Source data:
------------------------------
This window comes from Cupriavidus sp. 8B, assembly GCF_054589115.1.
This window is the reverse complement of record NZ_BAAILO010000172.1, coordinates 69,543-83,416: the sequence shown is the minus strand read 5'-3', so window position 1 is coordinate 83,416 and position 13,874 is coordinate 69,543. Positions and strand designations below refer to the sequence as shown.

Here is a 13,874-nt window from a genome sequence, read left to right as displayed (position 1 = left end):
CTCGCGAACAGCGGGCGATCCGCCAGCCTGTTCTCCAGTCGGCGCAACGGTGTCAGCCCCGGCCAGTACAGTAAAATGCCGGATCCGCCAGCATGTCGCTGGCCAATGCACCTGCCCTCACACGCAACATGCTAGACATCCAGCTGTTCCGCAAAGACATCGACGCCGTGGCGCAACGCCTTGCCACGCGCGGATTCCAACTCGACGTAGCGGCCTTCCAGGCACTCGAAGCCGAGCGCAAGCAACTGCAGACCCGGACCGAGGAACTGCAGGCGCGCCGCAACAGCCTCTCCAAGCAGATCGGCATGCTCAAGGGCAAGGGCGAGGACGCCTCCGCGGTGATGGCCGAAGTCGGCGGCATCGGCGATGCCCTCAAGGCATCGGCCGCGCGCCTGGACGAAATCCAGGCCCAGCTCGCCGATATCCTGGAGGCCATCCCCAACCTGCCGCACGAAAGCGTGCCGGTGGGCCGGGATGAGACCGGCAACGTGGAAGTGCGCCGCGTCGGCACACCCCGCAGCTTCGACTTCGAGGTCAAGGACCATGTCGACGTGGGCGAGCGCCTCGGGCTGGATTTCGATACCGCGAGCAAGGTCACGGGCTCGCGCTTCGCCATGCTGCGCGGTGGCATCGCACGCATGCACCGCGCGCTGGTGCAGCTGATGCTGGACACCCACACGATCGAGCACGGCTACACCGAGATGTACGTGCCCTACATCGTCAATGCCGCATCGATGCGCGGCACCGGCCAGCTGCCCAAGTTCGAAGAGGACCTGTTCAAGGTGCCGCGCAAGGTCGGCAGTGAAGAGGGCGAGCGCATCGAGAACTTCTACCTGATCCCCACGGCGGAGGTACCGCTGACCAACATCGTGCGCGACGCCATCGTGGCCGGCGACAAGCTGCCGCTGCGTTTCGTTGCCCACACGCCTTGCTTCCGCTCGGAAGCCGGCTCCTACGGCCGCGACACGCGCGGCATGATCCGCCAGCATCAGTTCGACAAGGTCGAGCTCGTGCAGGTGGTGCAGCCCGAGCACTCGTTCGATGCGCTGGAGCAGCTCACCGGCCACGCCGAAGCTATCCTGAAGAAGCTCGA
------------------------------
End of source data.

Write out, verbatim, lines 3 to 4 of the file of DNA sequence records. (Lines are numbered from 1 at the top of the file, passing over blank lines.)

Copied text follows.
Here is a 13,874-nt window from a genome sequence, read left to right as displayed (position 1 = left end):
CTCGCGAACAGCGGGCGATCCGCCAGCCTGTTCTCCAGTCGGCGCAACGGTGTCAGCCCCGGCCAGTACAGTAAAATGCCGGATCCGCCAGCATGTCGCTGGCCAATGCACCTGCCCTCACACGCAACATGCTAGACATCCAGCTGTTCCGCAAAGACATCGACGCCGTGGCGCAACGCCTTGCCACGCGCGGATTCCAACTCGACGTAGCGGCCTTCCAGGCACTCGAAGCCGAGCGCAAGCAACTGCAGACCCGGACCGAGGAACTGCAGGCGCGCCGCAACAGCCTCTCCAAGCAGATCGGCATGCTCAAGGGCAAGGGCGAGGACGCCTCCGCGGTGATGGCCGAAGTCGGCGGCATCGGCGATGCCCTCAAGGCATCGGCCGCGCGCCTGGACGAAATCCAGGCCCAGCTCGCCGATATCCTGGAGGCCATCCCCAACCTGCCGCACGAAAGCGTGCCGGTGGGCCGGGATGAGACCGGCAACGTGGAAGTGCGCCGCGTCGGCACACCCCGCAGCTTCGACTTCGAGGTCAAGGACCATGTCGACGTGGGCGAGCGCCTCGGGCTGGATTTCGATACCGCGAGCAAGGTCACGGGCTCGCGCTTCGCCATGCTGCGCGGTGGCATCGCACGCATGCACCGCGCGCTGGTGCAGCTGATGCTGGACACCCACACGATCGAGCACGGCTACACCGAGATGTACGTGCCCTACATCGTCAATGCCGCATCGATGCGCGGCACCGGCCAGCTGCCCAAGTTCGAAGAGGACCTGTTCAAGGTGCCGCGCAAGGTCGGCAGTGAAGAGGGCGAGCGCATCGAGAACTTCTACCTGATCCCCACGGCGGAGGTACCGCTGACCAACATCGTGCGCGACGCCATCGTGGCCGGCGACAAGCTGCCGCTGCGTTTCGTTGCCCACACGCCTTGCTTCCGCTCGGAAGCCGGCTCCTACGGCCGCGACACGCGCGGCATGATCCGCCAGCATCAGTTCGACAAGGTCGAGCTCGTGCAGGTGGTGCAGCCCGAGCACTCGTTCGATGCGCTGGAGCAGCTCACCGGCCACGCCGAAGCTATCCTGAAGAAGCTCGA